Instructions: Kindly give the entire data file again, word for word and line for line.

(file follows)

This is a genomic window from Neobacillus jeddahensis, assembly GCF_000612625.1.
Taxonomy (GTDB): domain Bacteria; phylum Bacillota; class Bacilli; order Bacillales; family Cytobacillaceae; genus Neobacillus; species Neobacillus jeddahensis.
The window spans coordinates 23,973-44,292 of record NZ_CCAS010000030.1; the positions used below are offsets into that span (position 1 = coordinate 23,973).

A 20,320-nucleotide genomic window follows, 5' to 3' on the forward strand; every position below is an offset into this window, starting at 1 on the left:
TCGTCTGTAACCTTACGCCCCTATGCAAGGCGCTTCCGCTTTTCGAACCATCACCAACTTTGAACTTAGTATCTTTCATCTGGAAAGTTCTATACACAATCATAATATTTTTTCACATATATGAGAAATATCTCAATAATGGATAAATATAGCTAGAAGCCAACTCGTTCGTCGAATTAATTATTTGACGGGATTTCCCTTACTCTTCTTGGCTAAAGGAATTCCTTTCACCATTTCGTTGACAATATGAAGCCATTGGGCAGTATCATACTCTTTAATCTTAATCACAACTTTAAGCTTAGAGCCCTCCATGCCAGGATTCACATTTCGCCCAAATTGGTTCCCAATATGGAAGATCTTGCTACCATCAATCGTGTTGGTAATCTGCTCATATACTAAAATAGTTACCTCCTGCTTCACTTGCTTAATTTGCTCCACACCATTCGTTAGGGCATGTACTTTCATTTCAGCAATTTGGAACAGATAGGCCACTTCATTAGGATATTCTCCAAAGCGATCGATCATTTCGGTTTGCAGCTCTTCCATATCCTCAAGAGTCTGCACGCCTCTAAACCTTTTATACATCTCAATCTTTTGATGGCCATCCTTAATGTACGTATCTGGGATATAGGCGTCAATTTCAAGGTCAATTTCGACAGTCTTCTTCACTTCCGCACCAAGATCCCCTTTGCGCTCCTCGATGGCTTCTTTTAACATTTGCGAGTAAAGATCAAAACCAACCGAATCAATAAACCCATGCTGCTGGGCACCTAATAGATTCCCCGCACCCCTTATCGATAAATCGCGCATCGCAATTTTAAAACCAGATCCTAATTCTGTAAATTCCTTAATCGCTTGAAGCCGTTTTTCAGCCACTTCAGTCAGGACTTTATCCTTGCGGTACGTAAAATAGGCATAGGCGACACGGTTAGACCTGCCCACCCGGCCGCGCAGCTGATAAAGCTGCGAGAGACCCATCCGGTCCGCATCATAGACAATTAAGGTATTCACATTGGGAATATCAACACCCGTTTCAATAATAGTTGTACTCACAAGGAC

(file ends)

This is a genomic window from Neobacillus jeddahensis, assembly GCF_000612625.1.
Taxonomy (GTDB): domain Bacteria; phylum Bacillota; class Bacilli; order Bacillales; family Cytobacillaceae; genus Neobacillus; species Neobacillus jeddahensis.
The window spans coordinates 23,973-44,292 of record NZ_CCAS010000030.1; the positions used below are offsets into that span (position 1 = coordinate 23,973).

A 20,320-nucleotide genomic window follows, 5' to 3' on the forward strand; every position below is an offset into this window, starting at 1 on the left:
TCGTCTGTAACCTTACGCCCCTATGCAAGGCGCTTCCGCTTTTCGAACCATCACCAACTTTGAACTTAGTATCTTTCATCTGGAAAGTTCTATACACAATCATAATATTTTTTCACATATATGAGAAATATCTCAATAATGGATAAATATAGCTAGAAGCCAACTCGTTCGTCGAATTAATTATTTGACGGGATTTCCCTTACTCTTCTTGGCTAAAGGAATTCCTTTCACCATTTCGTTGACAATATGAAGCCATTGGGCAGTATCATACTCTTTAATCTTAATCACAACTTTAAGCTTAGAGCCCTCCATGCCAGGATTCACATTTCGCCCAAATTGGTTCCCAATATGGAAGATCTTGCTACCATCAATCGTGTTGGTAATCTGCTCATATACTAAAATAGTTACCTCCTGCTTCACTTGCTTAATTTGCTCCACACCATTCGTTAGGGCATGTACTTTCATTTCAGCAATTTGGAACAGATAGGCCACTTCATTAGGATATTCTCCAAAGCGATCGATCATTTCGGTTTGCAGCTCTTCCATATCCTCAAGAGTCTGCACGCCTCTAAACCTTTTATACATCTCAATCTTTTGATGGCCATCCTTAATGTACGTATCTGGGATATAGGCGTCAATTTCAAGGTCAATTTCGACAGTCTTCTTCACTTCCGCACCAAGATCCCCTTTGCGCTCCTCGATGGCTTCTTTTAACATTTGCGAGTAAAGATCAAAACCAACCGAATCAATAAACCCATGCTGCTGGGCACCTAATAGATTCCCCGCACCCCTTATCGATAAATCGCGCATCGCAATTTTAAAACCAGATCCTAATTCTGTAAATTCCTTAATCGCTTGAAGCCGTTTTTCAGCCACTTCAGTCAGGACTTTATCCTTGCGGTACGTAAAATAGGCATAGGCGACACGGTTAGACCTGCCCACCCGGCCGCGCAGCTGATAAAGCTGCGAGAGACCCATCCGGTCCGCATCATAGACAATTAAGGTATTCACATTGGGAATATCAACACCCGTTTCAATAATAGTTGTACTCACAAGGAC